Born in Philadelphia to Filipino Catholic parents, Michelle Maglalang grew up in New Jersey and attended Oberlin College in Ohio, planning to become a concert pianist. But she "realized fairly early on that I was not going to cut it as a world-class pianist," she says, "so I majored in government and English."

She soon found herself in conflict with the political climate at Oberlin, a famously liberal school. "I think I was either ignorant or willfully naive about how radically left the Oberlin campus was," she says.

At Oberlin, she met her future husband, Jesse Malkin, and the two cooperated on an article in the student magazine criticizing the college's affirmative-action policies.

"The response to [the article] was so violent that it really woke me up to what a stranglehold liberal orthodoxy had; that you couldn't even issue the most mild challenge to their sacred cows," says Mrs. Malkin, now 31. "That's what really set the course for my career in journalism."

It was at Oberlin that she developed a resentment toward identity politics.

"There were self-appointed minority leaders who presumed to speak for every nonwhite person on campus," she says. "I think that the driving force of my career has been to say that those people don't speak for me. And I think that's the driving force behind the book, as well."

She criticizes "all the hyphenated groups objecting to every single reasonable immigration measure; those groups do not speak for the majority of immigrants who are here legally."

After graduating from Oberlin in 1992, Mrs. Malkin worked at NBC News, the Los Angeles Daily News and the Seattle Times before getting a column with Creators Syndicate in 1999. (Her column appears regularly on the Commentary pages of The Washington Times.) Along the way, she married her college sweetheart now an economist with Rand Corp. and gave birth to a daughter, Veronica, now 2.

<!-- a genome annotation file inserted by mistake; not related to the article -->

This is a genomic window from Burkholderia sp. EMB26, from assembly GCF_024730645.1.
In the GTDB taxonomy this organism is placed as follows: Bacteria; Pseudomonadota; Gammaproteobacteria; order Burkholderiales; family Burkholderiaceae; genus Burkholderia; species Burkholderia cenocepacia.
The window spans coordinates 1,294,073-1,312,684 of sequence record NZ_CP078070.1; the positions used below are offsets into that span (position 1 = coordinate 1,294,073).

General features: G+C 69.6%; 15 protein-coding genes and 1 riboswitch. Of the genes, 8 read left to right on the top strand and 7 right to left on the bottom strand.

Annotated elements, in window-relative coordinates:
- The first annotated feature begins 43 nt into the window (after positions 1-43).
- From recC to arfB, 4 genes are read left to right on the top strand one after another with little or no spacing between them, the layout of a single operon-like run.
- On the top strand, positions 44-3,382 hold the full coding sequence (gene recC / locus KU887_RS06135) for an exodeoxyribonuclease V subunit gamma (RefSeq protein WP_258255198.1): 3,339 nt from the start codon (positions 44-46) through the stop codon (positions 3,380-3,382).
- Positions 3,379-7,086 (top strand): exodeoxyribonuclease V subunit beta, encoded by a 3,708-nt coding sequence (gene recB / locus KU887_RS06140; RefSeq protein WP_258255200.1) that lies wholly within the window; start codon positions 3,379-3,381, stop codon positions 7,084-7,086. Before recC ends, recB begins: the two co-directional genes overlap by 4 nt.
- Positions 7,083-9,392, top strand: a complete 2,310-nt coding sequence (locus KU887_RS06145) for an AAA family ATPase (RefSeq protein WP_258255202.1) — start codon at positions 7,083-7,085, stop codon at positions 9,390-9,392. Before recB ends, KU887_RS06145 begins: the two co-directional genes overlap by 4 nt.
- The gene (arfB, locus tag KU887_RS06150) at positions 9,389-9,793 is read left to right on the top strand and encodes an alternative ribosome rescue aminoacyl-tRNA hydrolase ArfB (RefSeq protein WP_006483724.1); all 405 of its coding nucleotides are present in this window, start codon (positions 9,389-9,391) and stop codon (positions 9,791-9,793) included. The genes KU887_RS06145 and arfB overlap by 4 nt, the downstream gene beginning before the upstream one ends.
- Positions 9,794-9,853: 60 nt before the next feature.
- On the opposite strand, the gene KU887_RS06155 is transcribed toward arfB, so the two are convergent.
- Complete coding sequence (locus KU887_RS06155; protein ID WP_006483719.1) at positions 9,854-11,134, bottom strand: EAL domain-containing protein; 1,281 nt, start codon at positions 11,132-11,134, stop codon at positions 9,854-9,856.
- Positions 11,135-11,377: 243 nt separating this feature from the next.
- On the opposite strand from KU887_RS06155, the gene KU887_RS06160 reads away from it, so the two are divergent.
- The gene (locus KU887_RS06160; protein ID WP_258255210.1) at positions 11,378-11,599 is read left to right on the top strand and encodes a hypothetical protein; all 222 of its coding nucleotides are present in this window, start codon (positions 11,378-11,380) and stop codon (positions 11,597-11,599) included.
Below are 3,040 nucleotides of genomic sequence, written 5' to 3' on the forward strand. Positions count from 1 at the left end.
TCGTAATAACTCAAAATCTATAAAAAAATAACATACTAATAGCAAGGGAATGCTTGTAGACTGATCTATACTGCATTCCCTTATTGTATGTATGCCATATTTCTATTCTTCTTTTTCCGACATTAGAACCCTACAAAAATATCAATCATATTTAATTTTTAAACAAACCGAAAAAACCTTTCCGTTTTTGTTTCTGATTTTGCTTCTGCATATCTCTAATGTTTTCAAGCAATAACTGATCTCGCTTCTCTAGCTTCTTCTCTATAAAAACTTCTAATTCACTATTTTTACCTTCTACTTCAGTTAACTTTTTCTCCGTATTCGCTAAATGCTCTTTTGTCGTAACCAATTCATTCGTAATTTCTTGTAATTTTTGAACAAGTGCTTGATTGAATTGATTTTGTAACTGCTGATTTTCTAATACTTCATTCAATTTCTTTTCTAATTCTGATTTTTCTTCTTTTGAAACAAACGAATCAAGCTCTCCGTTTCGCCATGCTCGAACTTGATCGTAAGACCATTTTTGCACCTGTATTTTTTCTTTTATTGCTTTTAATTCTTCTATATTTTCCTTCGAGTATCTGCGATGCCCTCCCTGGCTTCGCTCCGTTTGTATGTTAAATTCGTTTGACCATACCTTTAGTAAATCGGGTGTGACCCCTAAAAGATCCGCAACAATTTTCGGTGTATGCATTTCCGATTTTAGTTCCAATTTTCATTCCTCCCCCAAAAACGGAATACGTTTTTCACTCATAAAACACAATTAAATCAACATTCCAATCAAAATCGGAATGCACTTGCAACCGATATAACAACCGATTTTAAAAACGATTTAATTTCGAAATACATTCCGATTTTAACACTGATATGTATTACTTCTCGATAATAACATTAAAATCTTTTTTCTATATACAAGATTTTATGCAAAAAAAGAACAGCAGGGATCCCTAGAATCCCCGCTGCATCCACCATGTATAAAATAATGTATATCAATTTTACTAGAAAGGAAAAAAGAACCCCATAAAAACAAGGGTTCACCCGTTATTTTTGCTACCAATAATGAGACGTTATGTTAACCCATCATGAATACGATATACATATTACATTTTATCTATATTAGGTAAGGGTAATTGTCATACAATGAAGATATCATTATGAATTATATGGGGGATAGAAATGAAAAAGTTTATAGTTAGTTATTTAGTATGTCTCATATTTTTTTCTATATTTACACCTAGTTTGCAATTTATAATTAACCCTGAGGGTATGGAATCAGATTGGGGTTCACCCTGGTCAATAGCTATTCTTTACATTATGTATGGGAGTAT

Sitting on the deck of her Germantown home, which overlooks Little Seneca Lake, Mrs. Malkin admits she has sometimes confronted racism. "Growing up in south Jersey, I certainly experienced my share of name-calling, but that never bothered me," she says. She finds what she calls "liberal condescension" more damaging. "The tacit lowering of expectations it's so much harder to fight that," she says.

After September 11, writing "Invasion" was for her an act of patriotic duty.

"My parents have stressed so much showing gratitude for the freedoms we have here," she says. "I just felt this was a way to give back something."

In her book, Mrs. Malkin quotes a routine by "Tonight Show" host Jay Leno: "U.S. visas: Everywhere you terrorists want to be."

It's hardly a joke, because of policies like the "diversity lottery," which helped at least one terrorist killer stay in America.

INS officials had begun deportation proceedings against Egyptian immigrant Hesham Mohammed Hadayet, but in 1997, he was allowed to stay after his wife won permanent residency in the "diversity lottery" program. On July 4, Hadayet shot to death two persons and wounded three others when he opened fire at the El Al Airlines ticket counter at Los Angeles International Airport.

"It's become clear to us how much blood is on the hands of INS officials who remain in office, who continue to be promoted, who get salary raises," Mrs. Malkin says. "You can't make this stuff up."